On criminal justice issues at least, principles are trumping partisanship

U.S. Sen. Thom Tillis (R-NC).
U.S. Sen. Thom Tillis (R-NC). AP

At a recent Washington Post live forum on juvenile justice, Sen. Thom Tillis (R-N.C.) said he may not run for re-election in 2020 if Congress can’t rally together enough to pass common-sense reforms on issues like criminal justice. Tillis was joined at the event by Sen. Chris Coons (D-Del) to raise a united front for smarter sentencing. His comments highlight the vital importance of the battle now being fought for the future of America’s criminal justice system.

Despite the political turbulence of the past year, criminal justice reform is proving to be too important to be squelched by partisan squabbling. No matter where you sit, it’s easy to agree that sentences should be proportionate to the crime, and lowering crime rates through prisoner rehabilitation is good for society.

There’s too much at stake to not improve the system that supervises 6.9 million Americans in prison, on probation or on parole – making ours the most populous prison system in the world. Every year, prisons release more than 600,000 people back into society. Without help, two-thirds of them will be rearrested within three years. One in 28 children in our country is affected by a parent’s incarceration, and neighborhoods are blighted by the reduced prospects of the 65 million Americans shouldered with a criminal record.

Every year, Prison Fellowship works inside prisons to help restore tens of thousands of prisoners and hundreds of thousands of families affected by crime and incarceration. Our founder, Charles Colson, was passionate not simply about reforming those inside our prisons, but also reforming the entire system to produce better outcomes. Over the organization’s 40-year history, we have worked to unite leaders on both sides of the aisle in calling for federal and state criminal justice reforms that transform those responsible for crime, validate victims, and create a safe, redemptive and just society. We have particularly worked to pass key legislation like the Religious Freedom Restoration Act (1993), the Religious Land Use and Institutionalized Persons Act (2000), the Prison Rape Elimination Act (2000), the Second Chance Act (2008) and the Fair Sentencing Act (2010).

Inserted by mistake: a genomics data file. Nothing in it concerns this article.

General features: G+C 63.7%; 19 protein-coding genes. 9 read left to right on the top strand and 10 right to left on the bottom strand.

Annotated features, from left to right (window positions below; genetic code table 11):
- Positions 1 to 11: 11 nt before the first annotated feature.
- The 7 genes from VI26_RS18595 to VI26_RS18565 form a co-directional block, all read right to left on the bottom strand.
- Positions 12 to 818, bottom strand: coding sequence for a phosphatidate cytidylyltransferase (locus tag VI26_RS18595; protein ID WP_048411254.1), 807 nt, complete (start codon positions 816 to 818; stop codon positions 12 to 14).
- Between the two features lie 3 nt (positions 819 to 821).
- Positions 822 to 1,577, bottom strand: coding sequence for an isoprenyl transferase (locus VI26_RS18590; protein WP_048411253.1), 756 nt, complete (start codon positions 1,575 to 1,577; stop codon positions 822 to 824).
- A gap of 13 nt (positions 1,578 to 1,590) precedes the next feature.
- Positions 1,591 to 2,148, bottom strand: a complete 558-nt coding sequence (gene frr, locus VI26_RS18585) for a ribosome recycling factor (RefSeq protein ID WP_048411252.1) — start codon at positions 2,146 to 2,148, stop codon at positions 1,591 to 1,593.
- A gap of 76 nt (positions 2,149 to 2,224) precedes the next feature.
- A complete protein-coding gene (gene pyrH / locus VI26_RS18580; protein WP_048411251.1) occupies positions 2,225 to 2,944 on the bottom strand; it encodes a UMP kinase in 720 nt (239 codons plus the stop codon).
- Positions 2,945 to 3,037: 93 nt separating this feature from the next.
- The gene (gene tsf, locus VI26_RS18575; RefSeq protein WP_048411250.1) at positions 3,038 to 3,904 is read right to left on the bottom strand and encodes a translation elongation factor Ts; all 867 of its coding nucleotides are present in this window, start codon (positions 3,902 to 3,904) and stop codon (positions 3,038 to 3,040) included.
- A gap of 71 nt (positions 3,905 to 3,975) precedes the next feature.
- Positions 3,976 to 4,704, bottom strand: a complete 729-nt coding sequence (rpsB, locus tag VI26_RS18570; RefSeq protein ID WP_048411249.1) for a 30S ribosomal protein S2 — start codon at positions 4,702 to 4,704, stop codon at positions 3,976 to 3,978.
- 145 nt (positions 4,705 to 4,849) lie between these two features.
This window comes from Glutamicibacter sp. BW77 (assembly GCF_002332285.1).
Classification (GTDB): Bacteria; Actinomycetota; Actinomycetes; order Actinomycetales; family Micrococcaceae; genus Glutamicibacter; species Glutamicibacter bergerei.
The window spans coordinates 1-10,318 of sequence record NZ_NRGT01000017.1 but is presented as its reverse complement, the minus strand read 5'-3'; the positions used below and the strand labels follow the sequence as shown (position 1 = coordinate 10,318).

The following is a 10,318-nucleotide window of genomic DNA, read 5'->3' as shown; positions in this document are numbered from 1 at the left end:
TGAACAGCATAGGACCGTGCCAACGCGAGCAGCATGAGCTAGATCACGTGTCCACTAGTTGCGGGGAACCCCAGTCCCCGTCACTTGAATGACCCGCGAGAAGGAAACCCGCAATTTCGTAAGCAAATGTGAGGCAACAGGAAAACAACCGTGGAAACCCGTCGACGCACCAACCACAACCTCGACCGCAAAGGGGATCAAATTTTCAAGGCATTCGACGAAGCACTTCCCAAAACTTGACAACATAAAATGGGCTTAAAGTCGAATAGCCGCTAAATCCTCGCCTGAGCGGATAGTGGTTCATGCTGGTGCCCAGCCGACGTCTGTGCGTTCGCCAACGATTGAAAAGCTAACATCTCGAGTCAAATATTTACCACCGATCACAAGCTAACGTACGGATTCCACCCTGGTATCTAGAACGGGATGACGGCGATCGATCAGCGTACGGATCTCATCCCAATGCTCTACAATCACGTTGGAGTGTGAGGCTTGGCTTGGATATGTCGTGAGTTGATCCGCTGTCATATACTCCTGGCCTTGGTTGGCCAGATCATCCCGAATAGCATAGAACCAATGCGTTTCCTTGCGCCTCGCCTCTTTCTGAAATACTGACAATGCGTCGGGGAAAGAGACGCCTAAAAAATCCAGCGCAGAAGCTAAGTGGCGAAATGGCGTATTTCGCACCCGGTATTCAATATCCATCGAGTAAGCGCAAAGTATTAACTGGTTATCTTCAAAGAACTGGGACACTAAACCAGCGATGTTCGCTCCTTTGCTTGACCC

In May of this year, Prison Fellowship established the Faith & Justice Fellowship, a bipartisan group of leaders and legislators motivated by their various faith traditions and committed to prioritizing and advancing restorative values in criminal justice reforms. We are pleased that Tillis is a founding member, along with other North Carolina leaders including Sen. Richard Burr and Rep. Mark Walker. It’s not surprising that these congressional leaders have joined the group, given the success they have witnessed with criminal justice reform in their own home state.

In fact, when he was still North Carolina Speaker of the House, Tillis defied naysayers who warned him that criminal justice reform would tank his ability to run for statewide office. Nevertheless, he led the passage of the Justice Reinvestment Act, which has lowered North Carolina’s prison population by 8 percent, closed 10 prisons and saved the state $560 million in incarceration-related costs while maintaining public safety. He believed it was the right thing to do and good policy. “I’m not soft on crime. I’m smart on rehabilitation,” he explained.

But Tillis is finding that gaining yardage on the field of federal reform is a tedious process. Since last year, he and a cadre of like-minded policymakers from both sides of the aisle have been fighting to pass the Sentencing Reform and Corrections Act of 2015, which would reduce sentences for those with nonviolent drug offenses and provide incentives for prisoners who complete proven rehabilitation programs.

Despite its common-sense approach, the bill has been met with a few persistent opponents who have prevented its passage. Yet our criminal justice system needs to be based on values and supported by evidence—not scare tactics and political slogans like “three strikes and you’re out.”

Tillis urged those at last week’s event to have the political courage to enact good policy. “Ninety-five percent of the people who go into the prison system … come out,” he said, “(If we do not rehabilitate them) far more innocent people are going to be harmed. I’m not going to play that political game. The stakes are too high.”

For North Carolina – and for the rest of the country – the stakes are even higher. The safety of our communities, and the future of millions of Americans and their families, rides on legislators’ willingness to have courage and apply their values to our justice system.

Craig DeRoche is the senior vice president of advocacy and public policy at Prison Fellowship, the nation’s largest outreach to prisoners, former prisoners and their families.